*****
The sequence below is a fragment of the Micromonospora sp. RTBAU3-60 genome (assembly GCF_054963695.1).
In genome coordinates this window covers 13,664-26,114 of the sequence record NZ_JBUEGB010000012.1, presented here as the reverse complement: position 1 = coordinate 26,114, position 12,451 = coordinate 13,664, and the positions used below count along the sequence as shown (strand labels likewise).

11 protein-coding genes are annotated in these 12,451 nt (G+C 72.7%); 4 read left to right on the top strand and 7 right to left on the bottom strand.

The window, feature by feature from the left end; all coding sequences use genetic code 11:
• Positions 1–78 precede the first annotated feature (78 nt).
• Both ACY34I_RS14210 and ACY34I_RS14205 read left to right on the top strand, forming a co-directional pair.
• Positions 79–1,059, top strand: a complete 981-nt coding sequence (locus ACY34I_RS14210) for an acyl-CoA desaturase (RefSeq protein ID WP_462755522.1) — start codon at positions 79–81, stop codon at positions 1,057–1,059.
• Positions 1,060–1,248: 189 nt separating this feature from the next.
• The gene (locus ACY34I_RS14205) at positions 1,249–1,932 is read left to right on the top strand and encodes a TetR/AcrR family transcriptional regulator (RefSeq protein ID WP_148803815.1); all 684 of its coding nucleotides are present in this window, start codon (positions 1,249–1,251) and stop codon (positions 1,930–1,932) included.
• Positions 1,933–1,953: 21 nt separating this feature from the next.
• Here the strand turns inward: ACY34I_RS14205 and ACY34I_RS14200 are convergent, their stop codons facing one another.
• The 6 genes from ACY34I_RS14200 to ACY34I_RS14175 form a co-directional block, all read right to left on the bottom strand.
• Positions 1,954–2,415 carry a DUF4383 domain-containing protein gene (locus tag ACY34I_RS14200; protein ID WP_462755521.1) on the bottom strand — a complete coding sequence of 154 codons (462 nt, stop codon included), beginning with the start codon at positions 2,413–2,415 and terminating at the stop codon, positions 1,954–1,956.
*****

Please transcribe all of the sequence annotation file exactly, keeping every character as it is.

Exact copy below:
The sequence below is a fragment of the Micromonospora sp. RTBAU3-60 genome (assembly GCF_054963695.1).
In genome coordinates this window covers 13,664-26,114 of the sequence record NZ_JBUEGB010000012.1, presented here as the reverse complement: position 1 = coordinate 26,114, position 12,451 = coordinate 13,664, and the positions used below count along the sequence as shown (strand labels likewise).

11 protein-coding genes are annotated in these 12,451 nt (G+C 72.7%); 4 read left to right on the top strand and 7 right to left on the bottom strand.

The window, feature by feature from the left end; all coding sequences use genetic code 11:
• Positions 1–78 precede the first annotated feature (78 nt).
• Both ACY34I_RS14210 and ACY34I_RS14205 read left to right on the top strand, forming a co-directional pair.
• Positions 79–1,059, top strand: a complete 981-nt coding sequence (locus ACY34I_RS14210) for an acyl-CoA desaturase (RefSeq protein ID WP_462755522.1) — start codon at positions 79–81, stop codon at positions 1,057–1,059.
• Positions 1,060–1,248: 189 nt separating this feature from the next.
• The gene (locus ACY34I_RS14205) at positions 1,249–1,932 is read left to right on the top strand and encodes a TetR/AcrR family transcriptional regulator (RefSeq protein ID WP_148803815.1); all 684 of its coding nucleotides are present in this window, start codon (positions 1,249–1,251) and stop codon (positions 1,930–1,932) included.
• Positions 1,933–1,953: 21 nt separating this feature from the next.
• Here the strand turns inward: ACY34I_RS14205 and ACY34I_RS14200 are convergent, their stop codons facing one another.
• The 6 genes from ACY34I_RS14200 to ACY34I_RS14175 form a co-directional block, all read right to left on the bottom strand.
• Positions 1,954–2,415 carry a DUF4383 domain-containing protein gene (locus tag ACY34I_RS14200; protein ID WP_462755521.1) on the bottom strand — a complete coding sequence of 154 codons (462 nt, stop codon included), beginning with the start codon at positions 2,413–2,415 and terminating at the stop codon, positions 1,954–1,956.